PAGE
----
Double Eagle production did not begin in earnest until 1850, when the Philadelphia and New Orleans mints began striking the $20 coin for circulation. While these two facilities struck a decent chunk of Double Eagles, they couldn’t handle the overwhelming amount of gold on the market. Furthermore, transporting the gold from California was time-consuming and treacherous.
Finally, in 1852, President Millard Fillmore recommended that a branch mint be established in San Francisco. This move was not without precedent; after gold was discovered in North Carolina and Georgia, branch mints were opened there too. This time, however, the sheer volume of gold to be converted into gold coins was much greater.
In 1854, the San Francisco Mint opened its doors and produced over $4 million in gold pieces in its first year of operation.
On a personal note, I visited the San Francisco Mint last year, and I encourage you to do the same. It was really something to stand where gold miners would bring their gold dust and nuggets to be turned into coins, or to see the marks on the vault walls where bags of coins had been stacked well over century ago.
As the 19th century continued, California gold production began to decline. The ‘low hanging fruit’ of the Gold Rush had already been picked, and miners required more sophisticated methods to extract metal from the earth. Gone were the days of individual 49ers panning for gold. Miners were forced to use more advanced methods like hydraulic jets and dredging. Furthermore, the 1859 discovery of silver in Nevada drew many of the individual prospectors away from California.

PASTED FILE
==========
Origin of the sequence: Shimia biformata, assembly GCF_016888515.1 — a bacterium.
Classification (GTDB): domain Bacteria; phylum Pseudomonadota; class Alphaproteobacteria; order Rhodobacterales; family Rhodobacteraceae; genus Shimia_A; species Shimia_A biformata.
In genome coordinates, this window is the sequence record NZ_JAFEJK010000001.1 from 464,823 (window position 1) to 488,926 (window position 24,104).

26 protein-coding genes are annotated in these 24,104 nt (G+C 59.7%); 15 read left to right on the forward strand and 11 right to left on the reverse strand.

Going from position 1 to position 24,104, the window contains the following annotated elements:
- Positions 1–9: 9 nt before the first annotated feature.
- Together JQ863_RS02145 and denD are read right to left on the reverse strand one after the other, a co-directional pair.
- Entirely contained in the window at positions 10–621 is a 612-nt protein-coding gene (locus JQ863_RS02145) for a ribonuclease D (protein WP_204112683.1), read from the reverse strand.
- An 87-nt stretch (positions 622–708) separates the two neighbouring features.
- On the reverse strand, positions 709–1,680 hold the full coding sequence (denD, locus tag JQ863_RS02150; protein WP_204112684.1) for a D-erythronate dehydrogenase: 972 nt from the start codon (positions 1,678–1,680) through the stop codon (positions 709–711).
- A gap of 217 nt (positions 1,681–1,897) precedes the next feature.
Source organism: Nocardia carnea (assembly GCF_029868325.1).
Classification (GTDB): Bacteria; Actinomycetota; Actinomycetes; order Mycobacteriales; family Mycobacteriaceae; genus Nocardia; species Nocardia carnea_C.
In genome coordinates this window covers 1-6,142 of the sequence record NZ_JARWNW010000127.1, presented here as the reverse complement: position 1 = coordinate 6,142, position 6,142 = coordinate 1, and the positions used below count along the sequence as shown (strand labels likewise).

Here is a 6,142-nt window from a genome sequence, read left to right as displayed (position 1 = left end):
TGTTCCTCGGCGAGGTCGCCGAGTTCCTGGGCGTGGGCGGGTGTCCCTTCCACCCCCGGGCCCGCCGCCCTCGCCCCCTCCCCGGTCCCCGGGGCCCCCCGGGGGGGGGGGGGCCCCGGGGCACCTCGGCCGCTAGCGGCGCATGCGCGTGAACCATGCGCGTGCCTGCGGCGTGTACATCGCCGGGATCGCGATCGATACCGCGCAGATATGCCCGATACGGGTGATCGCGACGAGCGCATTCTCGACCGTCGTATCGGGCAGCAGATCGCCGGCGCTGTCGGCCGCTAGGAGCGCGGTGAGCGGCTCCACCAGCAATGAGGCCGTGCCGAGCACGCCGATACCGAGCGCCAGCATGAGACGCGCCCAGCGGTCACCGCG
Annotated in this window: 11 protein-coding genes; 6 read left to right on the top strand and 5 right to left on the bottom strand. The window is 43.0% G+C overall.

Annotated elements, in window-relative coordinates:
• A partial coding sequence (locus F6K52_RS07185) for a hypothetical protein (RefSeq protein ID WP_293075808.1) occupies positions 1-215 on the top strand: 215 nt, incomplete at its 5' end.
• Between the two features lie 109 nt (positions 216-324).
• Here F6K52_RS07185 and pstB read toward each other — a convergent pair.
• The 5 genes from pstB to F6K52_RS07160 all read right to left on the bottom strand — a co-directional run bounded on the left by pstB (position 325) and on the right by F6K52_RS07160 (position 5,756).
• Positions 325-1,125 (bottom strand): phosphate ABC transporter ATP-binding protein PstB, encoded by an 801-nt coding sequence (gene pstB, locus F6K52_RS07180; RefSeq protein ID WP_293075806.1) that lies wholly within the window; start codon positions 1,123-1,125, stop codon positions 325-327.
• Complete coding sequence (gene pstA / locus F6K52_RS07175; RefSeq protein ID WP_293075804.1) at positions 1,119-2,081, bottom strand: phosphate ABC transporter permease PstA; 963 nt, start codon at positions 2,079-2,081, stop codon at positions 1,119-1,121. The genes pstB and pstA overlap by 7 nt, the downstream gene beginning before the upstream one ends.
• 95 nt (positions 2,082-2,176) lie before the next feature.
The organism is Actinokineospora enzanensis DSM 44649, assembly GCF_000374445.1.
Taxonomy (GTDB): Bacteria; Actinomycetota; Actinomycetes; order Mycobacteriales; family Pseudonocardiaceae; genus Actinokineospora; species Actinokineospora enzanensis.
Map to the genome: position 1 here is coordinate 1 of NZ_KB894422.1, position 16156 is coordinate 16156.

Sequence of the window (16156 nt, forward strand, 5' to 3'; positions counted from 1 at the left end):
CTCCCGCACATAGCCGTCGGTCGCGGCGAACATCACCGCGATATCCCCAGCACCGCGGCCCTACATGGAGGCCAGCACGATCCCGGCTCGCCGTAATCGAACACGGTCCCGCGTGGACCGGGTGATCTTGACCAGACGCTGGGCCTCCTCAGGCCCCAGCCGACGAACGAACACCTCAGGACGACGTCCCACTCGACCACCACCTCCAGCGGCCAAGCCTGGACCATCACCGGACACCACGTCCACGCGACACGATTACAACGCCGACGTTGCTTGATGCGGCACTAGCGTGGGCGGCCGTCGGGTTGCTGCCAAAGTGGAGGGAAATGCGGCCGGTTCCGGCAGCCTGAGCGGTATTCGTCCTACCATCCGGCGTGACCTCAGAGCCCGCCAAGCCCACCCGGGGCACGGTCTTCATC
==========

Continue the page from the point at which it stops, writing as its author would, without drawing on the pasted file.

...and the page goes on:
Despite the limited gold production, the San Francisco Mint continued operations. However, mintages varied considerably year to year depending on local demand for coins and the volume of gold deposits. Double Eagles were struck virtually every year, but the facility quickly dropped Gold Dollars, Quarter Eagles and Three Dollar pieces from its repertoire. Even $5 and $10 coins were struck in varying quantities.
The lower mintages tell only half the story as to why San Francisco gold coins can be extremely scarce. Numismatists have discovered an interesting phenomenon involving survival rates. In 1894, for example, the Philadelphia Mint made 1.37 million Double Eagles while San Francisco struck 1.05 million pieces. Yet, based on PCGS and NGC population reports, it appears that 2-3 times as many 1894-P Double Eagles survived compared to the 1894-S.
One theory is Philadelphia coins were more likely to be preserved in bank vaults, while San Francisco coins had a greater tendency to be melted, lost or destroyed. Numismatists have always wondered if the 1906 San Francisco earthquake had something to do with this phenomenon as well.
Rarity and Market Values